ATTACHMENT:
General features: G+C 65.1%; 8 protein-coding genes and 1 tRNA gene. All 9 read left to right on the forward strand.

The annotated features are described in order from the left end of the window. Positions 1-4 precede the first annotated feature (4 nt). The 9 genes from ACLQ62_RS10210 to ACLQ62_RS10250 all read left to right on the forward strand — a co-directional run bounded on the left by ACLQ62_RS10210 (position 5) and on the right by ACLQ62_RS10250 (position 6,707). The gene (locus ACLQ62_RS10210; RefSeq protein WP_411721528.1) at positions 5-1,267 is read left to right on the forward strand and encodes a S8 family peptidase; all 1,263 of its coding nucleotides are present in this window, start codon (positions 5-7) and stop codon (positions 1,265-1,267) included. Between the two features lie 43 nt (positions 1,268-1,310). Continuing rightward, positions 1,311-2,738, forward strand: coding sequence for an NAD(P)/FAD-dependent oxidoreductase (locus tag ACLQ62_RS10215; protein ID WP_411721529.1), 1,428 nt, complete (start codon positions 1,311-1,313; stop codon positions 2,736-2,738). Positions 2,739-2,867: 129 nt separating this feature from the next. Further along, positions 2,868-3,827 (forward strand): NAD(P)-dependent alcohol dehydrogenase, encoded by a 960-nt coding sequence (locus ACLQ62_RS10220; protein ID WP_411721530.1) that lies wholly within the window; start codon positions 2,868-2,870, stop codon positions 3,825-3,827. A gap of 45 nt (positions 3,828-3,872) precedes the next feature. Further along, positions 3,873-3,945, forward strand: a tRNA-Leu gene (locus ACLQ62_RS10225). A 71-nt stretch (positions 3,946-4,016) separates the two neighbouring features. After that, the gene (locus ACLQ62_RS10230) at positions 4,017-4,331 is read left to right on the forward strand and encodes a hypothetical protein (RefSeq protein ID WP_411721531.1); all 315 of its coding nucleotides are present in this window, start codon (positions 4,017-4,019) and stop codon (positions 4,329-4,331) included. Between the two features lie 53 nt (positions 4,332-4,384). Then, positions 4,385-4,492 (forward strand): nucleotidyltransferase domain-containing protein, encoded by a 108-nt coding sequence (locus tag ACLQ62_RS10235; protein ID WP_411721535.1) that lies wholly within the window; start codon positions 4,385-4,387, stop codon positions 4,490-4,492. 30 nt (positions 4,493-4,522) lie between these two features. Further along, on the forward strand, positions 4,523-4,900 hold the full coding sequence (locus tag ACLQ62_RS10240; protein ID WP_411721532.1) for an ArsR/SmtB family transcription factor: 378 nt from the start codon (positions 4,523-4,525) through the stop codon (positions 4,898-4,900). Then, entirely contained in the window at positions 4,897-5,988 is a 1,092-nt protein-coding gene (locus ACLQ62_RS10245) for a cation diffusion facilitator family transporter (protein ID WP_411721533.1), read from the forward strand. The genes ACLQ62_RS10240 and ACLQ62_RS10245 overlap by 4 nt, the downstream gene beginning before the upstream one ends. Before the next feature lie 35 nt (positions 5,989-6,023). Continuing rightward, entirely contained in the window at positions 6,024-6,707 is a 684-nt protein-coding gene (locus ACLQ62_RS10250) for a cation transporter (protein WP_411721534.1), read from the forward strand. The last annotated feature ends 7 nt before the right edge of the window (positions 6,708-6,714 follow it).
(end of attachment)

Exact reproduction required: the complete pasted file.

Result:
General features: G+C 65.1%; 8 protein-coding genes and 1 tRNA gene. All 9 read left to right on the forward strand.

The annotated features are described in order from the left end of the window. Positions 1-4 precede the first annotated feature (4 nt). The 9 genes from ACLQ62_RS10210 to ACLQ62_RS10250 all read left to right on the forward strand — a co-directional run bounded on the left by ACLQ62_RS10210 (position 5) and on the right by ACLQ62_RS10250 (position 6,707). The gene (locus ACLQ62_RS10210; RefSeq protein WP_411721528.1) at positions 5-1,267 is read left to right on the forward strand and encodes a S8 family peptidase; all 1,263 of its coding nucleotides are present in this window, start codon (positions 5-7) and stop codon (positions 1,265-1,267) included. Between the two features lie 43 nt (positions 1,268-1,310). Continuing rightward, positions 1,311-2,738, forward strand: coding sequence for an NAD(P)/FAD-dependent oxidoreductase (locus tag ACLQ62_RS10215; protein ID WP_411721529.1), 1,428 nt, complete (start codon positions 1,311-1,313; stop codon positions 2,736-2,738). Positions 2,739-2,867: 129 nt separating this feature from the next. Further along, positions 2,868-3,827 (forward strand): NAD(P)-dependent alcohol dehydrogenase, encoded by a 960-nt coding sequence (locus ACLQ62_RS10220; protein ID WP_411721530.1) that lies wholly within the window; start codon positions 2,868-2,870, stop codon positions 3,825-3,827. A gap of 45 nt (positions 3,828-3,872) precedes the next feature. Further along, positions 3,873-3,945, forward strand: a tRNA-Leu gene (locus ACLQ62_RS10225). A 71-nt stretch (positions 3,946-4,016) separates the two neighbouring features. After that, the gene (locus ACLQ62_RS10230) at positions 4,017-4,331 is read left to right on the forward strand and encodes a hypothetical protein (RefSeq protein ID WP_411721531.1); all 315 of its coding nucleotides are present in this window, start codon (positions 4,017-4,019) and stop codon (positions 4,329-4,331) included. Between the two features lie 53 nt (positions 4,332-4,384). Then, positions 4,385-4,492 (forward strand): nucleotidyltransferase domain-containing protein, encoded by a 108-nt coding sequence (locus tag ACLQ62_RS10235; protein ID WP_411721535.1) that lies wholly within the window; start codon positions 4,385-4,387, stop codon positions 4,490-4,492. 30 nt (positions 4,493-4,522) lie between these two features. Further along, on the forward strand, positions 4,523-4,900 hold the full coding sequence (locus tag ACLQ62_RS10240; protein ID WP_411721532.1) for an ArsR/SmtB family transcription factor: 378 nt from the start codon (positions 4,523-4,525) through the stop codon (positions 4,898-4,900). Then, entirely contained in the window at positions 4,897-5,988 is a 1,092-nt protein-coding gene (locus ACLQ62_RS10245) for a cation diffusion facilitator family transporter (protein ID WP_411721533.1), read from the forward strand. The genes ACLQ62_RS10240 and ACLQ62_RS10245 overlap by 4 nt, the downstream gene beginning before the upstream one ends. Before the next feature lie 35 nt (positions 5,989-6,023). Continuing rightward, entirely contained in the window at positions 6,024-6,707 is a 684-nt protein-coding gene (locus ACLQ62_RS10250) for a cation transporter (protein WP_411721534.1), read from the forward strand. The last annotated feature ends 7 nt before the right edge of the window (positions 6,708-6,714 follow it).